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Can Caudal Epidural Injection Help Me?

Date: March 7, 2022

The epidural space is a passageway for spinal nerves that carry signals from the brain to the legs. Back pain is caused by the inflammation of these nerves in the lower back.

A caudal epidural injection is inserted into the lower section of the epidural region to relieve low back pain and inflammation in the lower extremities.

The epidural space

The epidural space is the part amid the dura mater (a membrane) and the vertebral wall, comprising of fat and small blood vessels. The area is situated just outside the dural sac which surrounds the nerve roots and is filled with cerebrospinal fluid.

This is where the nerve roots are located, and the procedure occurs if the nerves become damaged or inflamed.

Causes of inflammation

They may include

  • Herniated disks (slipped disks)
  • Degenerative disk disease:
  • Sciatica (irritation, inflammation, pinching, or compression of a nerve in the lower back)
  • Narrowing the spinal canal, known as Spinal Canal Stenosis
  • Postlaminectomy syndrome (chronic back pain after back surgery)
  • Osteophytes (bone spurs) in the back

Caudal Steroid Injection

This is the injection of an anesthetic to reduce pain and a steroid to reduce inflammation in the epidural space.

They may be used to treat both long-term and short-term pain. It is becoming more popular because it takes just a few minutes and has a very high success rate.

Steroidal injections have also been shown to increase neuronal membrane stability and reduce ion conduction. Both methods reduce pain.

The process works well for some patients, although some may have to repeat it over a year if it only provides temporary pain relief.

How to Prepare for a Caudal Epidural Injection

It's essential to properly prepare for your treatment and understand what to expect throughout the procedure is completed. Remember, always talk to your doctor about any concerns you have.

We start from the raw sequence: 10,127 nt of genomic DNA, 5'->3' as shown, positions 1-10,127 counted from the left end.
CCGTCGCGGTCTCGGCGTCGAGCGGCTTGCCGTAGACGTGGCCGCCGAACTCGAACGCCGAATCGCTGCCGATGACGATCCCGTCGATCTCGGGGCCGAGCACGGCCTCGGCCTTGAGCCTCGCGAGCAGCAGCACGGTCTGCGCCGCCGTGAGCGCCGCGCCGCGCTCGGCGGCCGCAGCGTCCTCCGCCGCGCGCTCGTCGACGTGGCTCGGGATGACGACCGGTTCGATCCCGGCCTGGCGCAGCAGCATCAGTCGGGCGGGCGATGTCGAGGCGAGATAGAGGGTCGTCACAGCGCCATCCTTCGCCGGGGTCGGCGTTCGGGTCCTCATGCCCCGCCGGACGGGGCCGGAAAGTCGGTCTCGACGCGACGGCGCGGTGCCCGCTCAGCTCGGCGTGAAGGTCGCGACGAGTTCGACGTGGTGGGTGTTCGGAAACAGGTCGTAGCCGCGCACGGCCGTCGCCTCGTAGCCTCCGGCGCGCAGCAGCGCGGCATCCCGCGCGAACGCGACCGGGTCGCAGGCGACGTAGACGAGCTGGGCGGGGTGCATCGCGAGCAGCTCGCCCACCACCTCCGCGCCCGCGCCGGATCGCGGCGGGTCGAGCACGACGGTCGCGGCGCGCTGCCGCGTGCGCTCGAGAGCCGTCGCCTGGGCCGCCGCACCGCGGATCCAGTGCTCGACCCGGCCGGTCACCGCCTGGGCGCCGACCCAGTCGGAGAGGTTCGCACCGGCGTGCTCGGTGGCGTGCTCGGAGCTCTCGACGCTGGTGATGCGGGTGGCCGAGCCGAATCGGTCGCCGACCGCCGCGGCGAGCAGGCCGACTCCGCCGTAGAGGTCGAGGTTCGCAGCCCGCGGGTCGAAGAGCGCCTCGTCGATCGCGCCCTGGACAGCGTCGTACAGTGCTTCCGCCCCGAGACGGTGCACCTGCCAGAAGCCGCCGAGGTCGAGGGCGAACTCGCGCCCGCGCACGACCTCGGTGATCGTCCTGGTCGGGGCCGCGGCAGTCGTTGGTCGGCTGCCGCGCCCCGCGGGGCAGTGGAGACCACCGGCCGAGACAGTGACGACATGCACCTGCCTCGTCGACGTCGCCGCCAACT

The patient should inform their physician about any allergies and current medication.

Some medications might be necessary to stop before the procedure to reduce the risk of complications during or after it.

The patient must arrange some form of transport home as you will not be advised to drive after the procedure.


A doctor injects medicine into a patients back, for article caudal epidural injection

The patient lies on an x-ray table where a fluoroscopy x-ray guides the needle to the epidural space.

After thoroughly cleansing the injection site, the physician anesthetizes it. An injection is administered to access the epidural area via a tiny incision above the buttock crease.

Using live x-ray guidance, the doctor will place the needle in the right spot and then injects a contrast dye to make sure the drug gets to the nerves that are being impacted.

Next, the doctor injects a mix of numbing drugs and time-released anti-inflammatory medication into the patient's body.


The procedure may take between 15 and 30 minutes to complete as an outpatient operation.

Avoid vigorous physical activity after the injection. After the caudal epidural injection, there may be some bruising or bleeding, as well as mild migraines.

The patient may experience increased pain over a few days, but it occurs as the numbing medicine wears off.

There may experience numbness down the leg as some of the injected anesthetics can pool in the sacrum affecting your nerves.

Most people experience back pain relief within 2-3 days following the treatment, but it may take up to 10 days for some.

After 24 hours, you may go back to your regular routine. Try to avoid doing anything strenuous for the first two weeks and gradually build up your activity level.

The Side Effects and Risks of Caudal Epidural Injections

Gloved hand with a medical syringe about to do a caudal epidural injection

While there are advantages to receiving caudal epidural injections, such as its non-surgical approach to managing pain and opening up possibilities to different treatment techniques such as physiotherapy, the risks must also be considered.

Any injection treatment comes with its own set of risks, and this is something that may happen with your caudal epidural injection. Most of the adverse effects are temporary, and the patient can cope with them.

There are very few examples of significant adverse reactions, but they sometimes happen.